Liver diseases: treating with stem cells
There is little treatment to cure a diseased liver. Liver transplantation is the primary solution to acute or chronic liver failure.
Unfortunately, organ donations do not meet the demand, hence the need for more stem cell research. This is where science fiction may soon give way to reality.
The hepatology work of Dr. Massimiliano Paganelli, clinician-researcher at CHU Sainte-Justine, and his team focuses on the treatment of rare or orphan genetic diseases, as well as acute and chronic liver failure.
Liver diseases and their treatments
Orphan liver diseases are characterized by a DNA mutation that causes an organ defect with significant consequences throughout the body. The liver is severely damaged due to liver damage, leading to serious complications and, often, the death of the young patient.
Since there are very few drugs available to treat these diseases, transplantation is, in most cases, the only possible solution.
Liver failure, on the other hand, is generally the result of the progression of several liver diseases. Responsible for serious complications, such as hepatic encephalopathy or ascites, it causes thousands of deaths each year in Canada. Here again, transplantation is the treatment of choice.
However, the complications inherent in the surgery, the need to take lifelong anti-rejection drugs and the deficiency of certain organs have prompted researchers to look for alternatives.
Two axes of research
These findings have led to two main axes of research currently in the preclinical phase:
- The in vitro (laboratory) creation of models of rare liver diseases, for a better understanding of their mechanisms and the discovery of new treatments.
- Treatment of liver failure using cell therapy and regenerative medicine
From stem cells, hepatocytes are generated in the laboratory. They are used to study rare genetic diseases in order to discover and test new drugs. Using this approach, Dr. Paganelli's team has created the first in vitro model of type 1 tyrosinemia, a rare but particularly common liver disease in Quebec.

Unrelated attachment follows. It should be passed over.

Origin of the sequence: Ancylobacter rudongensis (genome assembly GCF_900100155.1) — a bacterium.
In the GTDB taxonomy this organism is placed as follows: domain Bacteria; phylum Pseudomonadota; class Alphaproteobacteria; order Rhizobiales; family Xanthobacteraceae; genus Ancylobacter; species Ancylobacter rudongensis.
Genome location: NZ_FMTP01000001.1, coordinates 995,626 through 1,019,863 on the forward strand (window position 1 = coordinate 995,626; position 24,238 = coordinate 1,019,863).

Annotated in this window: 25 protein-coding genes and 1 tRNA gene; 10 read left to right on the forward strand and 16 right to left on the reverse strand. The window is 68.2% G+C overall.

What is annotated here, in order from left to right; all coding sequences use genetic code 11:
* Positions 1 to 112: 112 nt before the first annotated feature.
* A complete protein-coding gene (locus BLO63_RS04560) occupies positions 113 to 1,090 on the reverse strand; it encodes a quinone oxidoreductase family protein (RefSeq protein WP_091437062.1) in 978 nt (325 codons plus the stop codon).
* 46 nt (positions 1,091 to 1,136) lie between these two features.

As per the second axis, cell therapy and regenerative medicine for the treatment of acute liver failure, Dr. Paganelli's laboratory has developed a pioneering technique to encapsulate liver organoids in a new-generation biomaterial.
These organoids are cells that will replace liver functions for the time it takes for the organ to regenerate, without anti-rejection treatment. Their implantation will allow patients to benefit from minimally invasive surgery rather than having to undergo a transplant.
Clinical studies are expected to begin in two years. Ultimately, this treatment could save the lives of thousands of children and adults around the world. However, in order not to give false hope to patients, Dr. Paganelli says that for the time being these are animal studies.
Funds to advance research
Dr. Massimiliano Paganelli's work is so impressive that he was the first researcher outside the United States to receive the Gilead Science 2015 International Research Scholars Program in Liver Disease Award – The Americas.
This award is not only prestigious and coveted, but also recognized as ethical. Indeed, the biopharmaceutical company that awards it plays no role in research, and any use of its products is prohibited.
The leverage effect of this initial funding was extraordinary, and other support soon followed. The most significant funding for the organoid project came from the Stem Cell Network.
The Canadian Institutes of Health Research (CIHR) then followed suit with a 2017 early career investigator grant in reproductive and maternal, child and youth health. More recently, he was awarded almost half a million dollars through the Project Grant Program.
The CHU Sainte-Justine Foundation and the Quebec Cell, Tissue and Gene Therapy Network have also supported his projects, as well as the Fonds de recherche du Québec - Santé. Finally, the Ministère de l'Économie et de l'Innovation supported the transition of his discoveries towards the industry.